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Guardado v. Arkansas Department of Human Services

Court of Appeals of Arkansas, Division III

January 16, 2019

JAMIE GUARDADO APPELLANT
v.
ARKANSAS DEPARTMENT OF HUMAN SERVICES AND MINOR CHILDREN APPELLEES

          APPEAL FROM THE GRANT COUNTY CIRCUIT COURT [NO. 27JV-16-81] HONORABLE EDDY EASLEY, JUDGE.

          Lightle, Raney, Streit & Streit, LLP, by: Jonathan R. Streit, for appellant.

          Ellen K. Howard, Office of Chief Counsel, for appellee.

          Chrestman Group, PLLC, by: Keith L. Chrestman, attorney ad litem for minor children.

          LARRYD. VAUGHT, JUDGE.

         Jamie Guardado appeals the Grant County Circuit Court's order terminating her parental rights to five of her six children, R.M., L.M., E.G., L.G., and J.G.[1] We affirm.

         On April 26, 2016, the Arkansas Department of Human Services (DHS) took emergency custody of thirteen-year-old twins R.M. and L.M., ten-year-old E.G., nine-year-old L.G., and two-year-old J.G. due to neglect, educational neglect, inadequate shelter, and Guardado's drug use. The court subsequently adjudicated the children dependent-neglected based on neglect and parental unfitness, which was in part based on the fact that Guardado tested positive for amphetamines and methamphetamine. The court also found that Guardado had been arrested on felony charges on the day of the adjudication hearing, lacked stable housing, and had made false statements to the court.

         The court held review hearings in November 2016 and February 2017, after both of which the court found Guardado in substantial compliance with the case plan. Guardado was granted overnight visitation with her children until a maltreatment allegation arose against Guardado's live-in boyfriend, Yengenis Antonio Vallejo Martinez ("Tony").[2] The court then entered a no-contact order prohibiting Tony from being around the children. Following a permanency-planning hearing in March 2017, the court found that Guardado was in substantial compliance with the case plan but also found that she had suffered a "setback" due to relying on others for financial support. The court ordered that Guardado show financial stability and provide DHS with her pay stubs and work schedule.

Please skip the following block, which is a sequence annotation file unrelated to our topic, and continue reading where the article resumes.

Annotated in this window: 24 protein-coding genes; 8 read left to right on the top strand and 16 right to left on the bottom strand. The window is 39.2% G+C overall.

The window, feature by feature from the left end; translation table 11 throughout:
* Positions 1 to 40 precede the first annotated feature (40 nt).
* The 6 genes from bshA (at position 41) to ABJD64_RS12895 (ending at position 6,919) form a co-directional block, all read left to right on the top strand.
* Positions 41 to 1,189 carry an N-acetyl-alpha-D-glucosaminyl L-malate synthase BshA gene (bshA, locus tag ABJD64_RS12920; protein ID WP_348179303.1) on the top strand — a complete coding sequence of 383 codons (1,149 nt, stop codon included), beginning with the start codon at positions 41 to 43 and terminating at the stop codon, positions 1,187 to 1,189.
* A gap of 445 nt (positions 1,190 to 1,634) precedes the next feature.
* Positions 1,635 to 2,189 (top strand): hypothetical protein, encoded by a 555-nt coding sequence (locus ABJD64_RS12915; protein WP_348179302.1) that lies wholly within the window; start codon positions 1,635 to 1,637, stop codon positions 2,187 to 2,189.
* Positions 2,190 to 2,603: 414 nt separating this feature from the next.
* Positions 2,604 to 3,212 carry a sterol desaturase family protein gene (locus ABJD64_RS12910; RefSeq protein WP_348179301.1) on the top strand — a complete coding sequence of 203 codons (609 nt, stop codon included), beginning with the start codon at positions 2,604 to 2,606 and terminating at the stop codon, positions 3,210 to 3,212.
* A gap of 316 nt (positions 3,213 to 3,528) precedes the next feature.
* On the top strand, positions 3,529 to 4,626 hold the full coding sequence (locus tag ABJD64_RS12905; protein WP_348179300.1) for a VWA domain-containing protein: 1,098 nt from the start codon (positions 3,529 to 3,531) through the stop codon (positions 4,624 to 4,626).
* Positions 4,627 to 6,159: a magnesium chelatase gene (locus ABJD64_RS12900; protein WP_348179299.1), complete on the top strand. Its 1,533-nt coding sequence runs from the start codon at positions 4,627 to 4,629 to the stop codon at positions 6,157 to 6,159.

After several continuances, the court held a fifteen-month review hearing in September 2017. The court found that although Guardado had made measurable progress on the case plan, she had failed to attend the trauma therapy that had been recommended for her in July 2017, and she lacked financial stability sufficient to care for her children. The court continued the goal of reunification but ordered Guardado to comply with trauma therapy and show financial stability by obtaining employment to help provide for her children. The court subsequently ordered Guardado to seek child-support arrearages owed to her, which she did.

         On December 13, 2017, the court authorized DHS to file a petition to terminate Guardado's parental rights, which it filed on January 3. The petition alleged that termination was appropriate under several grounds: "failure to provide significant material support" pursuant to Arkansas Code Annotated section 9-27-341(b)(3)(B)(ii)(a) (Supp. 2017); "failure to remedy" pursuant to Arkansas Code Annotated section 9-27-341(b)(3)(B)(i)(a); "subsequent factors" pursuant to Arkansas Code Annotated section 9-27-341(b)(3)(B)(vii)(a); and "aggravated circumstances" pursuant to Arkansas Code Annotated section 9-27-341(b)(3)(B)(ix)(a)(3)(A)-(B)(i).